At its best it feels like text co-scripted by the streetwise Kenyan, Charles Mangua, the regal Chinua Achebe and the late Nigerian writers, Ken Saro Wiwa and Amos Tutuola.
I Do Not Come to You By Chance is set in a contemporary Nigeria that compares well with many other African republics -- for instance, the evening news is a "harmless serving of [the] state governor's daily activities", the government still pays out the pensions of people "who left this world more than 20 years ago" and admission to a government hospital is a sure way of dying.
Kingsley's poor, honest and hardworking father (with a degree from a university in the United Kingdom) falls ill, all government hospitals refuse to admit him until he pays a deposit, he eventually does and gets a bed, but his family has to provide everything else he needs for his well-being. The longer his father stays in hospital, the more the family is bled of the meagre pension money on which they depend and the more Kings is driven into the hands of Boniface (aka Cash Daddy), a rich uncle and a 419 scammer, who once stayed with Kings's family.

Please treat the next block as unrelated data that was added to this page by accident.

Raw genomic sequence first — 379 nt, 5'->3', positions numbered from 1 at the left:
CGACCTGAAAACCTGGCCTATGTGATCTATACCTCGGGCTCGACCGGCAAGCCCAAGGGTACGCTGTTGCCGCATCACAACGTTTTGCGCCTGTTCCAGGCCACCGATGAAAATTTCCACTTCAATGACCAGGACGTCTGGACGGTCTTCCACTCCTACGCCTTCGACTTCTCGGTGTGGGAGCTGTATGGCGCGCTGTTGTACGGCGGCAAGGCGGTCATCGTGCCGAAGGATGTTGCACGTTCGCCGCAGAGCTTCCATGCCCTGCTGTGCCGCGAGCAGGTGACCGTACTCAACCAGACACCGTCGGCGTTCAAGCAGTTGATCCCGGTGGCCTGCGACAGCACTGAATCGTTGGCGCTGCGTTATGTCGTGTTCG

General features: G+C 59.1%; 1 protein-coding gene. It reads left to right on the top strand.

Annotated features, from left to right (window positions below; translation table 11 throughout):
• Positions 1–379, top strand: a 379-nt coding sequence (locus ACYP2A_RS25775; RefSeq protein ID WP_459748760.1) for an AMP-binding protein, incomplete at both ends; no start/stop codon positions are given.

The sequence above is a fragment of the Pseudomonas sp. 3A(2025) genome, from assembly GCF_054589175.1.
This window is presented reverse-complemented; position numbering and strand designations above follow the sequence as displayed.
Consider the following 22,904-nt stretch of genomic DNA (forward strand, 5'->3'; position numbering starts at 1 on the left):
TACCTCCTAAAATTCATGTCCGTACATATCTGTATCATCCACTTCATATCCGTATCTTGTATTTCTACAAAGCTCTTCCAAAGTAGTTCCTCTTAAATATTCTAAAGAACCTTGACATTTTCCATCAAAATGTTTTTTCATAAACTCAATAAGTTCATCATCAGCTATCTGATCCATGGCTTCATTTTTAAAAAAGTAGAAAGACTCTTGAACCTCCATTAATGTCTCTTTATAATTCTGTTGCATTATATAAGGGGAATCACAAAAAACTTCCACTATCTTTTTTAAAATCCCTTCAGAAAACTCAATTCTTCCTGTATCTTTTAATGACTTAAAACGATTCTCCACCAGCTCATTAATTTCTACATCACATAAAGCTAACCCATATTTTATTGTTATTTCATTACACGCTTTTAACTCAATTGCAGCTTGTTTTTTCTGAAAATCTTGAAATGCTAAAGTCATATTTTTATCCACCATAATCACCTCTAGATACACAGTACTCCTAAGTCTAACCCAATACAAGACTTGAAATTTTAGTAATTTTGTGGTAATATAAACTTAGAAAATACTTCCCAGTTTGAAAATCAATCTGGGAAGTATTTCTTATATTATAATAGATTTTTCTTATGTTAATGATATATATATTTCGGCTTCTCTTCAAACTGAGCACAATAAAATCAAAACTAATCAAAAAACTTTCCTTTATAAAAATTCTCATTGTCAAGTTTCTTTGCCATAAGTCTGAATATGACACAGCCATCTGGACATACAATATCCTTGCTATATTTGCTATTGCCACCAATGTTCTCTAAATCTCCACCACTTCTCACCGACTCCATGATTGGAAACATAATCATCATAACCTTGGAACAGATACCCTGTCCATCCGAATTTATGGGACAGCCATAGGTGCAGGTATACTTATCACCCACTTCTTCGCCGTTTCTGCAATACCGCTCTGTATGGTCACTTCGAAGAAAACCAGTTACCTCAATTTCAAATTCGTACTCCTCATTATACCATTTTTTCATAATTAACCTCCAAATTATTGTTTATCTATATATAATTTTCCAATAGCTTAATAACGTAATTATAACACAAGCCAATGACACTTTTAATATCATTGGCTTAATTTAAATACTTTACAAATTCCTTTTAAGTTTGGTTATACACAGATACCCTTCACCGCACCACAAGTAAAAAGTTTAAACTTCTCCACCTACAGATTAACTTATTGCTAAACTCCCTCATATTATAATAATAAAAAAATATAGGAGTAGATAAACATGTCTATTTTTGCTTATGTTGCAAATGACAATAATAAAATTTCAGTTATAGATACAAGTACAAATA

The first day Kings goes to see his relative is particularly dramatic, a sad indictment of consumerist Nigeria. A few minutes after Kings' arrival, Boniface takes one glance at his feet and remarks: "What's that you are wearing on your legs?" He then shouts at Kings: "Get out of my office." He tells his right-hand man, referred to as the protocol officer, to "take this man away. Make sure he's wearing new shoes before bringing him back. Go!"
Kings comes back a little later wearing new shoes, paving the way for his introduction into the rich world where "businessmen" have nicknames like Kanu Sterling, World Bank and Money Magnet. Remarking on the value of the pound, Cash Daddy says to Kanu Sterling: "Pound Sterling! The only currency with a surname!" The verbally inventive Cash Daddy reminded me of Nwaka, a character in Achebe's Arrow of God, who was such a great orator that he was known to his friends as the "Owner of Words".